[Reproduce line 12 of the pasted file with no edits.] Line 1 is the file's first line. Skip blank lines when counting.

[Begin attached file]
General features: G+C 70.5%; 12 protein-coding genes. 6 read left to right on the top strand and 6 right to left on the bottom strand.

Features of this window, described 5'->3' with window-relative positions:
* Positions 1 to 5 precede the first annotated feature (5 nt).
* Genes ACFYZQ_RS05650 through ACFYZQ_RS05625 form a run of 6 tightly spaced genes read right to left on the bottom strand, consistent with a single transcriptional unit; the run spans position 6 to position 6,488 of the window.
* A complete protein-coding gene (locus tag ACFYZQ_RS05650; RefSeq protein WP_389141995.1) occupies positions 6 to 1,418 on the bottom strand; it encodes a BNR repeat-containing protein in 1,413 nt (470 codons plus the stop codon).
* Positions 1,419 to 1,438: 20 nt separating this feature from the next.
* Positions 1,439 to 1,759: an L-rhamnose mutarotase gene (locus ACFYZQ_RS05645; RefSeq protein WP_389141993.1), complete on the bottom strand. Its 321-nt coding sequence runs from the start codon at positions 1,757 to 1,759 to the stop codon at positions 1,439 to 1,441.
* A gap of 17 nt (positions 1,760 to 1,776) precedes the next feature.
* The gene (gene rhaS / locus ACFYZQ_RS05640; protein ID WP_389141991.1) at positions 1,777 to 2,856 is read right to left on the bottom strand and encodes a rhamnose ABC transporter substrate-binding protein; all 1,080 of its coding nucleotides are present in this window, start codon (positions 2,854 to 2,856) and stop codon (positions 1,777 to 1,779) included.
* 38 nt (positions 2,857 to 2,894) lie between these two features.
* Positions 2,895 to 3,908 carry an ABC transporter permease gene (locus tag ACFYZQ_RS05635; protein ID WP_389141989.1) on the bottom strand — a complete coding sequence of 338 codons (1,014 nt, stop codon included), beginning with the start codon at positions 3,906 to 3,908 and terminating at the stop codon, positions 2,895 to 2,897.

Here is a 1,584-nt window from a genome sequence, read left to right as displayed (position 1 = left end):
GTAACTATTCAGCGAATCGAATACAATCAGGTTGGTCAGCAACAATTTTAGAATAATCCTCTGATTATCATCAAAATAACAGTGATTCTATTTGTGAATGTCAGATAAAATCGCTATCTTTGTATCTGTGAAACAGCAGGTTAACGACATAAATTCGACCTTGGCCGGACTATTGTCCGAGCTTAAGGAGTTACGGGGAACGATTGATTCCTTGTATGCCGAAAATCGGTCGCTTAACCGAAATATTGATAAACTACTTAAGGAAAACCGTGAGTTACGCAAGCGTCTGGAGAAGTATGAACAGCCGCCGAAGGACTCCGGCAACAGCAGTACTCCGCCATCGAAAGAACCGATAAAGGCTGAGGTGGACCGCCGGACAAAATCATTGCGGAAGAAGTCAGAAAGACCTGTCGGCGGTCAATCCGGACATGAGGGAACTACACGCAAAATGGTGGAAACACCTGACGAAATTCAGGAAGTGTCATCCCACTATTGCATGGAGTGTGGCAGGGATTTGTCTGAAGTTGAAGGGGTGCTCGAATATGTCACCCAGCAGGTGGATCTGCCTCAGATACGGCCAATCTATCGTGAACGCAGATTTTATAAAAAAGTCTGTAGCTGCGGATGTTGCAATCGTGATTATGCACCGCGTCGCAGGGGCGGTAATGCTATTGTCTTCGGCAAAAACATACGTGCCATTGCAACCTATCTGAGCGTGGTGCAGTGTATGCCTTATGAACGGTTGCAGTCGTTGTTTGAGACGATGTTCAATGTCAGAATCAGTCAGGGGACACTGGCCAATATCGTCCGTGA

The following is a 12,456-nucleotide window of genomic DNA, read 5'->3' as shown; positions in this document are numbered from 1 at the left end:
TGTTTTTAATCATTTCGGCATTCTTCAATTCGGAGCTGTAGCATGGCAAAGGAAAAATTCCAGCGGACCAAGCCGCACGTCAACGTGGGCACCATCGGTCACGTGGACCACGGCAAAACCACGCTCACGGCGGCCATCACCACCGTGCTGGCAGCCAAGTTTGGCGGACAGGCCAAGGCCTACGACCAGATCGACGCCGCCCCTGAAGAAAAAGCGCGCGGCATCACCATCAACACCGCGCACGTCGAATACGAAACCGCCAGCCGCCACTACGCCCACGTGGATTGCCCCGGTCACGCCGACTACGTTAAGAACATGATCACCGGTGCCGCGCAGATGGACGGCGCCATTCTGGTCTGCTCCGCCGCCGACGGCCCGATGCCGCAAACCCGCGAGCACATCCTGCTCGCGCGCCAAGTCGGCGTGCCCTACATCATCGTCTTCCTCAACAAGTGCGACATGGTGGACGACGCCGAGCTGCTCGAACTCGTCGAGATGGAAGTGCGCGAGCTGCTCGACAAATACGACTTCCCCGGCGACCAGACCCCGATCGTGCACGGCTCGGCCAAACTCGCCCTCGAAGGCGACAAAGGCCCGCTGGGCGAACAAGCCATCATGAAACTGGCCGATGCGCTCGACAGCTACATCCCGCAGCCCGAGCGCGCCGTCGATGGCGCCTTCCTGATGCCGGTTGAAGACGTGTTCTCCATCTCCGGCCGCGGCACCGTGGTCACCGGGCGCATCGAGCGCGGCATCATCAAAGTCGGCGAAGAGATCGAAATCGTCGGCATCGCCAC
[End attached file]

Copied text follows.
Here is a 1,584-nt window from a genome sequence, read left to right as displayed (position 1 = left end):